8 Responses to “A Christmas Symphony Charade in Alzheimer’s Minor”
December 23, 2013 at 10:23 am
No you are not wrong. It’s hard to see some so full of life become a shell of what they were. It happend to my father and now it is happening to his sister. You want the. To remember what is going on around them and they can’t. You try so hard to give them things to help but in the end you are really setting yourself up for pain and heartache. I am sorry I am,not much help on this. Remember the good times the fun times hold on to those memories to get you thru this and the time you spend with him.
December 23, 2013 at 10:26 am
If there ever were a definition of “bittersweet,” Kris, it is your situation with your dad. I can’t begin to comprehend how difficult this is on your entire family, or how frustrating. I can understand the bitterness reflected unconsciously in your reactions to your dad. It is a terrible thing to go through.
Yet…he is still there. Still with you. You are still able to hug him and tell him how much you love him. There will come a time when this will not be possible. All the memories of him you have now you will have after he is gone but the one thing that will be missing is his physical presence. Consider that presence a gift.
With total empathy,
Kiernan Kelly says:
December 23, 2013 at 10:49 am
I think, as difficult as it is to hear, that you and your mom do these things for you and your mom…and that’s not a bad thing. While it reminds you of how much your dad has lost, it also reminds you of the years when he played an active role in holiday traditions, and keeps that memory in the forefront rather than the loss I know you and your mom feel. Having dad play a part in the holiday gift-giving, even if it’s only an illusion, is still better than the alternative. I agree with Dorien. Continue to play the game. Sadly, we know there will come a time when you’ll be glad you did. *hugs*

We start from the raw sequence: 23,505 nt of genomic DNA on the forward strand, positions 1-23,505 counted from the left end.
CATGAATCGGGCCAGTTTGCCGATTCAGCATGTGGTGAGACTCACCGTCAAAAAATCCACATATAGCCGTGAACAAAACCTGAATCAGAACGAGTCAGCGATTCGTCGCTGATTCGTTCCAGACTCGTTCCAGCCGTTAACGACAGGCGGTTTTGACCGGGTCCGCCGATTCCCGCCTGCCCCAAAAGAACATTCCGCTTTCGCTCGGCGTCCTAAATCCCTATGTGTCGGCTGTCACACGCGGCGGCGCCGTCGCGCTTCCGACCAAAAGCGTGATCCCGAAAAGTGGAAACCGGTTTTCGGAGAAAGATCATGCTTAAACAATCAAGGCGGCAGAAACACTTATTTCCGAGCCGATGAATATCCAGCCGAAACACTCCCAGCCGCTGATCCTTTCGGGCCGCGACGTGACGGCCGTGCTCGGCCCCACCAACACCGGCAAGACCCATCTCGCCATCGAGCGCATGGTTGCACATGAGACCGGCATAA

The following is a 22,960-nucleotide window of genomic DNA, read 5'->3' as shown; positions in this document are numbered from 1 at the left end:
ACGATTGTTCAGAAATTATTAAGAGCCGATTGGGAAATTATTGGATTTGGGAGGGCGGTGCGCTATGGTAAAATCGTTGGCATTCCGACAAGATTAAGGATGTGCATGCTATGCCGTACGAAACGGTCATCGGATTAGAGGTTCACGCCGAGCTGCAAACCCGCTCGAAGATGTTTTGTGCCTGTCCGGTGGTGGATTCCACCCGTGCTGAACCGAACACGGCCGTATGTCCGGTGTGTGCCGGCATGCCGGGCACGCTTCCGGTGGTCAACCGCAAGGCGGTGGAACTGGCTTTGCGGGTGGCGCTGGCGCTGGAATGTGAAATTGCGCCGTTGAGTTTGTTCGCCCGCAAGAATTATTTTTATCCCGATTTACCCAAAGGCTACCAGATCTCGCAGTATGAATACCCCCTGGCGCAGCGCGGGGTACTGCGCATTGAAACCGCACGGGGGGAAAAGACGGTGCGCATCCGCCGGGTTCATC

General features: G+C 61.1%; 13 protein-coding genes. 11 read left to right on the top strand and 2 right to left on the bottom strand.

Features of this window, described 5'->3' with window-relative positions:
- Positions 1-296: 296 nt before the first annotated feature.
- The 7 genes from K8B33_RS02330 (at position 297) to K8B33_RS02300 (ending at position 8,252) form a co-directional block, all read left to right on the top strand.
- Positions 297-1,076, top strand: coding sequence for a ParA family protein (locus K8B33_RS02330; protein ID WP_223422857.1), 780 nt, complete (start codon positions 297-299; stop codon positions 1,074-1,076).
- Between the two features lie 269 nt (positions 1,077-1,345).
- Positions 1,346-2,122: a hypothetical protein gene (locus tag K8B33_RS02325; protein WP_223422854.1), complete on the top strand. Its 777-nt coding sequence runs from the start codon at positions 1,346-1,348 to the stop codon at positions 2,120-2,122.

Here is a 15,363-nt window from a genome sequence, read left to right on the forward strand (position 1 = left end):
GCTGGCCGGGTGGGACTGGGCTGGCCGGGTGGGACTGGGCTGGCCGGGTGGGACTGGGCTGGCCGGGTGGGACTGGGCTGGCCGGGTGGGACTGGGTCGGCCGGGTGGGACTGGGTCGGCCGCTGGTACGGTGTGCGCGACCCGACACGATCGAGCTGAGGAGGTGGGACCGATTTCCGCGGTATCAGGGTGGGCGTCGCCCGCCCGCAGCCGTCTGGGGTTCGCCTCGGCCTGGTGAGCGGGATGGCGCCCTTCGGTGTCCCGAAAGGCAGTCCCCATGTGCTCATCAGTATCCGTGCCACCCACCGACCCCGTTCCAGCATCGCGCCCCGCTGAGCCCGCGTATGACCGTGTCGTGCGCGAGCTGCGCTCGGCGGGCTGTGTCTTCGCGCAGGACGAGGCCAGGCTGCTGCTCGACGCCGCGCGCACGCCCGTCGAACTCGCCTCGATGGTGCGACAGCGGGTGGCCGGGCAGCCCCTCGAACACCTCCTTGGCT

December 23, 2013 at 11:20 am
I have to agree with Kiernan too, play the game. Too soon the game will not be able to be played. Thank you for sharing this with us!
Patricia (Trish) Hebel says:
December 23, 2013 at 11:31 am
I know this is a difficult concept to wrap your mind around, but here it is. My mother, at 89, isn’t altogether “with it”. I have had to learn to involve her in things like I had to involve my daughter when she was little. It is a hard thing to deal with. You are used to your parents being the strong ones. To have to get into the mode of involving them as though they were your kids is rather frightening. I still respect my mother as an adult. It’s just when she gets in her “modes”, that I switch to being the parent of a small child.
Patricia Logan says:
December 23, 2013 at 11:44 am
I can’t imagine how difficult this is, and it is especially exacerbated with holiday rituals. Believe it or not, because you have documented your struggles so diligently, you will be able to go back and read about all the happy times that you had with him, even during these disheartening times. Holiday traditions are important and they are not just games we play, though it may seem like it. You may not realize how much he does remember or will remember of your holidays together, until later. His memories come as flashbacks, not necessarily linear as ours do and you can be assured that he will have wonderful ones in there somewhere. Thank you for sharing the difficult journey that you are on with us. I know it hurts to write it down… it hurts to read it to, but it is important in the scheme of things. Many blessings to you this holiday season, my friend <3
Joelle Casteel says:
December 23, 2013 at 4:27 pm
All I can think is cyber hugs. While my mother-in-law had a stroke and her memory seems to be largely unaffected, I’m looking at the beginning of changes and her not wanting to. Wanting to go to her home, even though the inpatient rehab favored her going home with my Master (her son) and I. Wanting things to work, so she wouldn’t lose her independence. But yeah, I think (although I sit at not doing the level of caretaking you’re doing yet) that doing what we can to include makes sense until it no longer makes sense. I’m not sure that’s always something that can be easily figured though
Katherine trick says:
December 23, 2013 at 4:58 pm
Keeping up the traditions and including dad as much as possible is not only good for him, but for you and mom, too. Sometimes it may seem like a struggle in futility, but in the end you will be glad you did. The holidays will be a little different for all of you this year, but I hope they are good, just the same. Share some stories and some laughter and, most of all, time together and it will be a Christmas you will remember fondly later on down the road.
Merry Christmas, my friend. *HUGS*